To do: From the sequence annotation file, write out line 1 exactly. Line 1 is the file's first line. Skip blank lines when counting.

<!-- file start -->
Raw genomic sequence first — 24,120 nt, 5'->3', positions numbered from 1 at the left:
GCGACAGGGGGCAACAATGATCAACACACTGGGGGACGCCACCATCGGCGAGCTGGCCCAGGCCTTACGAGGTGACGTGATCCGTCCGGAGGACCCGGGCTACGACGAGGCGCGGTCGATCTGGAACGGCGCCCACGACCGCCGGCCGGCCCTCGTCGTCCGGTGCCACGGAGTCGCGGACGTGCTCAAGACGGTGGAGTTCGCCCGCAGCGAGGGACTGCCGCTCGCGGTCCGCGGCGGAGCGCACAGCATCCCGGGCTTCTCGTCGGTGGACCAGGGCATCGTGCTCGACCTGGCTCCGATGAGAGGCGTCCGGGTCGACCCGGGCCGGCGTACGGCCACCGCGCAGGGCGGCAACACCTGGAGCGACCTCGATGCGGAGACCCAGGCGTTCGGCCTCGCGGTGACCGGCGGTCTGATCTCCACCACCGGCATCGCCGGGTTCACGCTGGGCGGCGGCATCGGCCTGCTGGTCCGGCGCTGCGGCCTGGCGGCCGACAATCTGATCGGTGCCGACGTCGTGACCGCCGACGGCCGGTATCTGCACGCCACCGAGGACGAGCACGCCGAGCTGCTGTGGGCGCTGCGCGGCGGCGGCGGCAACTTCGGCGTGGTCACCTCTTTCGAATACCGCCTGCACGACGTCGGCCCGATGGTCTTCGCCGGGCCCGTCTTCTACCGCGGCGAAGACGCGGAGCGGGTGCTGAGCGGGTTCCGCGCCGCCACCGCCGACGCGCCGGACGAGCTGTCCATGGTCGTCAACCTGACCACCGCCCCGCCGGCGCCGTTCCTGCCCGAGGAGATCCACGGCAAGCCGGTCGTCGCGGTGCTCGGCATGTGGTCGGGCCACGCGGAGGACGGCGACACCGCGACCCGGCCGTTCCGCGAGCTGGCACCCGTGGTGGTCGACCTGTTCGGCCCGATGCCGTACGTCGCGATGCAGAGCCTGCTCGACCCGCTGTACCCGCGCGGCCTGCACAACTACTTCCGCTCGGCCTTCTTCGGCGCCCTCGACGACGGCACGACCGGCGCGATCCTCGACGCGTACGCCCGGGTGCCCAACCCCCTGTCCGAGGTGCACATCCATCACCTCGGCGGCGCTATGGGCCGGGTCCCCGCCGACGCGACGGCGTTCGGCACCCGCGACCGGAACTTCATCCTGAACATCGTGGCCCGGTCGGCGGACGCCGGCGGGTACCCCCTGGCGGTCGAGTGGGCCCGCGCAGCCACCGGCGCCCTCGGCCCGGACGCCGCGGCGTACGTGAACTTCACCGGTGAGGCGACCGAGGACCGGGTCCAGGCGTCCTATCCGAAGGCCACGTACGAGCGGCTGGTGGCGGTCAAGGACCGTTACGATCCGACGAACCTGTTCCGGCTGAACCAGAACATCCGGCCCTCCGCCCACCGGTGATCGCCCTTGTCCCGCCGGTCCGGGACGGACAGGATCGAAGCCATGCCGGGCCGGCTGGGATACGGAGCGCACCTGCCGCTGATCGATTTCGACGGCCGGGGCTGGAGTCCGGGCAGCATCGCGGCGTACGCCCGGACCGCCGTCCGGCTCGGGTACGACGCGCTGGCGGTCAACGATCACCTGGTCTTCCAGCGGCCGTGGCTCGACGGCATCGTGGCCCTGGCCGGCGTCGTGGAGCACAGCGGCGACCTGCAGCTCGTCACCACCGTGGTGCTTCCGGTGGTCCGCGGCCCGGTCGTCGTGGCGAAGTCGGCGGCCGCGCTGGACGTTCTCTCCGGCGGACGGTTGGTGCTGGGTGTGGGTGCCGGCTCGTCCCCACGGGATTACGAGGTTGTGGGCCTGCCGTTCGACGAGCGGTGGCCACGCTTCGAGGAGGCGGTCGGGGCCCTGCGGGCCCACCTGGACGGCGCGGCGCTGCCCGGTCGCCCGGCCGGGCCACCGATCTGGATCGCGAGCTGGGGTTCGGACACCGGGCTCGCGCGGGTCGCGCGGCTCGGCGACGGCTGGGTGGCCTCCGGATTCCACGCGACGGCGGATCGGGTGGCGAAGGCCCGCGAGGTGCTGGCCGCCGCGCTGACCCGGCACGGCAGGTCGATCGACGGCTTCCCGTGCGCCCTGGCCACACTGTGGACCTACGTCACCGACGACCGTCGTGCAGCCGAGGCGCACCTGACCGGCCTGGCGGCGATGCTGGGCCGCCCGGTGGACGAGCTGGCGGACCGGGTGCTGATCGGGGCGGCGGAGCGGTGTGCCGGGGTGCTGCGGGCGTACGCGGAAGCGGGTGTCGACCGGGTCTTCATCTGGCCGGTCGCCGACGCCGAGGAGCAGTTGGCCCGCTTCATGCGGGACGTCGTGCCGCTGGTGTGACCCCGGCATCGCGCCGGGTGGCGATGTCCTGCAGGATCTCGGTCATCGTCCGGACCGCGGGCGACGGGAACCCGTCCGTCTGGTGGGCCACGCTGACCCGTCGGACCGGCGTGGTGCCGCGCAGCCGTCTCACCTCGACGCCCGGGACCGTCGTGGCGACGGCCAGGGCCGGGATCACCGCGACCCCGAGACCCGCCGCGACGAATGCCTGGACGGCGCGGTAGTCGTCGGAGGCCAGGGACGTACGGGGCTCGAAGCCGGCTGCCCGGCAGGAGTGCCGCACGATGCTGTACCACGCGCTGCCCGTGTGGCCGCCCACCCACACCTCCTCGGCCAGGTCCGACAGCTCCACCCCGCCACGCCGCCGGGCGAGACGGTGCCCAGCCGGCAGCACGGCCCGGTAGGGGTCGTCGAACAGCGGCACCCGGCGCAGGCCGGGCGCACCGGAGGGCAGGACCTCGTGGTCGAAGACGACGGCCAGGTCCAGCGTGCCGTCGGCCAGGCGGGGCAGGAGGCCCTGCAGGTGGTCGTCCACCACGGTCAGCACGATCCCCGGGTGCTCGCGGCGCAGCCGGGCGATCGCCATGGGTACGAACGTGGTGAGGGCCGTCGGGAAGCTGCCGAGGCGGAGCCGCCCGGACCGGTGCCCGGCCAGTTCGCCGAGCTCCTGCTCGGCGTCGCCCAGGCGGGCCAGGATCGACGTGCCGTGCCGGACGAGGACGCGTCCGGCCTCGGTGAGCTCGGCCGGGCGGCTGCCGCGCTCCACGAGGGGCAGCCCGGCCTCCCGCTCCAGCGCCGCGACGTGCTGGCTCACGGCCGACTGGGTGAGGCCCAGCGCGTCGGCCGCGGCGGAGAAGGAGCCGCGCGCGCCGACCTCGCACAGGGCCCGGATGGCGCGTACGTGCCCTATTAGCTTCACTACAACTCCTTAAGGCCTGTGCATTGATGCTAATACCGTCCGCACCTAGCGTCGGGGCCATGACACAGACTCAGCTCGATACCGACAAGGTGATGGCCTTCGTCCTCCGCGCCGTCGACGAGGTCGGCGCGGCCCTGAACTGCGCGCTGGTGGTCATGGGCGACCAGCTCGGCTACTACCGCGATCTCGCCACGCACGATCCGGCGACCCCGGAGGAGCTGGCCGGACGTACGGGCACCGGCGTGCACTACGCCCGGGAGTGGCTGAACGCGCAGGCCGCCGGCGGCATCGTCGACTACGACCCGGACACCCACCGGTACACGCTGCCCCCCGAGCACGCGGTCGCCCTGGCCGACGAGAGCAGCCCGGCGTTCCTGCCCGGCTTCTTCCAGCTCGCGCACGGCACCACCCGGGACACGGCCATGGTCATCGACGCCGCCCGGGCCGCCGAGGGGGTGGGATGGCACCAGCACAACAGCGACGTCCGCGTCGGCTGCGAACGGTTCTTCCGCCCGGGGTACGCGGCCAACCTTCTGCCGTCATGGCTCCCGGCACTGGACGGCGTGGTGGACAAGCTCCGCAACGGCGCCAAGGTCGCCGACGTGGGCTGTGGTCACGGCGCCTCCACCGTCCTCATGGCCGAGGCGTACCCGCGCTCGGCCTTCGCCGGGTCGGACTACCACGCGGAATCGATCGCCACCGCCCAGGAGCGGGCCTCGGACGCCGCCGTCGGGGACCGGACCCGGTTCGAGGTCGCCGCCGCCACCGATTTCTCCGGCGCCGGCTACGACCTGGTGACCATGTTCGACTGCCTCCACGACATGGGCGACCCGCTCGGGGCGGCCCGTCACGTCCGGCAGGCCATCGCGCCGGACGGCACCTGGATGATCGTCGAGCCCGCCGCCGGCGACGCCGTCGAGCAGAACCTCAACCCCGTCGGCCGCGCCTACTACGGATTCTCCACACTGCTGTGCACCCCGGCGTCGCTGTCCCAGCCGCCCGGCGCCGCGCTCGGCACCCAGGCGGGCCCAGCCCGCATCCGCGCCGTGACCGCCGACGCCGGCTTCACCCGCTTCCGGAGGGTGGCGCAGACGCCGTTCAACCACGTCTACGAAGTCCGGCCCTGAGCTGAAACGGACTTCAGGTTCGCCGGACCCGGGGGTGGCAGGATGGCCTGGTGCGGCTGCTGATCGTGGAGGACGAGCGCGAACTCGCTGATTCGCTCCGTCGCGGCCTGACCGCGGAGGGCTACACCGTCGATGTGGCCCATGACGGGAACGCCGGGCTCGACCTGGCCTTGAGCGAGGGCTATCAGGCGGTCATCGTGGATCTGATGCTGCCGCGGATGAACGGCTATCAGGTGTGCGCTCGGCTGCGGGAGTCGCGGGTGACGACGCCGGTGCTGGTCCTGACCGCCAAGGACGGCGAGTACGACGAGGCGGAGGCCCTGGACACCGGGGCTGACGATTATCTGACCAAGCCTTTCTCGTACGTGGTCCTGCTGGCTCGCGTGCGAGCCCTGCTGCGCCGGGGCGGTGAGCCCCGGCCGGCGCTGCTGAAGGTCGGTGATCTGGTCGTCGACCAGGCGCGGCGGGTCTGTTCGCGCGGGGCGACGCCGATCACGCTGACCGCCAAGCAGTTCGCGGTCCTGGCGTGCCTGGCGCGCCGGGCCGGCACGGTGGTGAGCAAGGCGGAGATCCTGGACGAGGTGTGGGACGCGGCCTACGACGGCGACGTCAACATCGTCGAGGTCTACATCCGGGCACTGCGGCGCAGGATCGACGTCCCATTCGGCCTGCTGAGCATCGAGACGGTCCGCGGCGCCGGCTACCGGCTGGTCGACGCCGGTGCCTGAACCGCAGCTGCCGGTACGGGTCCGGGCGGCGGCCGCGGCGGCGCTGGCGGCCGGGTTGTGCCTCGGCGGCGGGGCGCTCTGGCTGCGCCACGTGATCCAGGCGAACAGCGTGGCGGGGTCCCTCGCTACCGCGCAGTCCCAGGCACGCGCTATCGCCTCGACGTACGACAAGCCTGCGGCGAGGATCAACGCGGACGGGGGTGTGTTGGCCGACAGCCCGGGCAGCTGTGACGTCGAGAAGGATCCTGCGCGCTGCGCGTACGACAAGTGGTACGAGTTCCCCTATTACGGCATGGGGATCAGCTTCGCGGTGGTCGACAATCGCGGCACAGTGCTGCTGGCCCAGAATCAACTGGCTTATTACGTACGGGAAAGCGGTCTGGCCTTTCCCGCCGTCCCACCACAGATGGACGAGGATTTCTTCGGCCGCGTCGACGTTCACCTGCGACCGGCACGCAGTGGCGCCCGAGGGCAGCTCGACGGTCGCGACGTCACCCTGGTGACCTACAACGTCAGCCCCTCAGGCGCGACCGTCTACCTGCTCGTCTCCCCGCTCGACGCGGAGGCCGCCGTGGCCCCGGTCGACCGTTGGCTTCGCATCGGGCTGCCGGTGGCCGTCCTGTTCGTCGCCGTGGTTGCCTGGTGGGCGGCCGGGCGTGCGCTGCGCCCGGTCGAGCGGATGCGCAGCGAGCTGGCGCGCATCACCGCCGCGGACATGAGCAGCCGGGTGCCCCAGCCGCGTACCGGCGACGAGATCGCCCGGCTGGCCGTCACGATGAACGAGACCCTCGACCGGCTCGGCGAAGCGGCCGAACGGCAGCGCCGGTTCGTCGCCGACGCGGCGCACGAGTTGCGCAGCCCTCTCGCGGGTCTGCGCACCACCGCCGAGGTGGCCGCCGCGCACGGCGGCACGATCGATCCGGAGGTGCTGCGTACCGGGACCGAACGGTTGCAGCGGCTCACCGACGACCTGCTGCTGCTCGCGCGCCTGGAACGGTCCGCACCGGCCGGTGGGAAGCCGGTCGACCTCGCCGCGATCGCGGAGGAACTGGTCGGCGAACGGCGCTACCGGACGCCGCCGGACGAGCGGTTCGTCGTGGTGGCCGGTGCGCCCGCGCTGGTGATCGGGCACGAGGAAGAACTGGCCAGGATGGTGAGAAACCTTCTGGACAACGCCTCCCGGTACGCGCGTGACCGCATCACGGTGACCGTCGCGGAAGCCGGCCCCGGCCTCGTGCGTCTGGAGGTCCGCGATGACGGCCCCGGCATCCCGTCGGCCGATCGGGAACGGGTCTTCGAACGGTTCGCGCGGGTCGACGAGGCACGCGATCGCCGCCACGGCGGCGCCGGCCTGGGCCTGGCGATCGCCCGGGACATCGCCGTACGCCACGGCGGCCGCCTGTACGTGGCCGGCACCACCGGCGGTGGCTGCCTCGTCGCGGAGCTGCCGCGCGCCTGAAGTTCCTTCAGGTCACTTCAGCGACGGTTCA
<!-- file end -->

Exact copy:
Raw genomic sequence first — 24,120 nt, 5'->3', positions numbered from 1 at the left: